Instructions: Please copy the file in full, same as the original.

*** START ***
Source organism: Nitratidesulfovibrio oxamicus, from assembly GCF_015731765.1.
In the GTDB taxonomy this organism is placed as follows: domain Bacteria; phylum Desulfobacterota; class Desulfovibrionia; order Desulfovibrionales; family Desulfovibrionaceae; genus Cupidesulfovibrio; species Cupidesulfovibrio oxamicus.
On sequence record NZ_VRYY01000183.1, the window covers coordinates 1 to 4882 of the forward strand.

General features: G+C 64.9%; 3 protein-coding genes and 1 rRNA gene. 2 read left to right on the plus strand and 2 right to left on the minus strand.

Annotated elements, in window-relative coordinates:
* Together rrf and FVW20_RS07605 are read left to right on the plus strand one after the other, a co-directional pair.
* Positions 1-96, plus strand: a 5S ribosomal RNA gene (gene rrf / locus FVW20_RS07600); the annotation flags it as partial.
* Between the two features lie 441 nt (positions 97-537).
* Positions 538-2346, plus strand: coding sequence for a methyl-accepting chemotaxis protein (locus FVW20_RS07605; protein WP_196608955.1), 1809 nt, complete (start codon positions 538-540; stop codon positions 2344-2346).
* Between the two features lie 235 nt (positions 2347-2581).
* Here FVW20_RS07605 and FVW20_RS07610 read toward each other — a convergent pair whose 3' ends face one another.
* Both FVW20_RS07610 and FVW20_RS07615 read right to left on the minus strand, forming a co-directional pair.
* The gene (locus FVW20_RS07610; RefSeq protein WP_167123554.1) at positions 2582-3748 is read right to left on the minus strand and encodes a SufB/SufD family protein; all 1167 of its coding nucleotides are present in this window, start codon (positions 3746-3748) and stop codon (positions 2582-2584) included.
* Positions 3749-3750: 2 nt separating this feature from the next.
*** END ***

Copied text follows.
Source organism: Nitratidesulfovibrio oxamicus, from assembly GCF_015731765.1.
In the GTDB taxonomy this organism is placed as follows: domain Bacteria; phylum Desulfobacterota; class Desulfovibrionia; order Desulfovibrionales; family Desulfovibrionaceae; genus Cupidesulfovibrio; species Cupidesulfovibrio oxamicus.
On sequence record NZ_VRYY01000183.1, the window covers coordinates 1 to 4882 of the forward strand.

General features: G+C 64.9%; 3 protein-coding genes and 1 rRNA gene. 2 read left to right on the plus strand and 2 right to left on the minus strand.

Annotated elements, in window-relative coordinates:
* Together rrf and FVW20_RS07605 are read left to right on the plus strand one after the other, a co-directional pair.
* Positions 1-96, plus strand: a 5S ribosomal RNA gene (gene rrf / locus FVW20_RS07600); the annotation flags it as partial.
* Between the two features lie 441 nt (positions 97-537).
* Positions 538-2346, plus strand: coding sequence for a methyl-accepting chemotaxis protein (locus FVW20_RS07605; protein WP_196608955.1), 1809 nt, complete (start codon positions 538-540; stop codon positions 2344-2346).
* Between the two features lie 235 nt (positions 2347-2581).
* Here FVW20_RS07605 and FVW20_RS07610 read toward each other — a convergent pair whose 3' ends face one another.
* Both FVW20_RS07610 and FVW20_RS07615 read right to left on the minus strand, forming a co-directional pair.
* The gene (locus FVW20_RS07610; RefSeq protein WP_167123554.1) at positions 2582-3748 is read right to left on the minus strand and encodes a SufB/SufD family protein; all 1167 of its coding nucleotides are present in this window, start codon (positions 3746-3748) and stop codon (positions 2582-2584) included.
* Positions 3749-3750: 2 nt separating this feature from the next.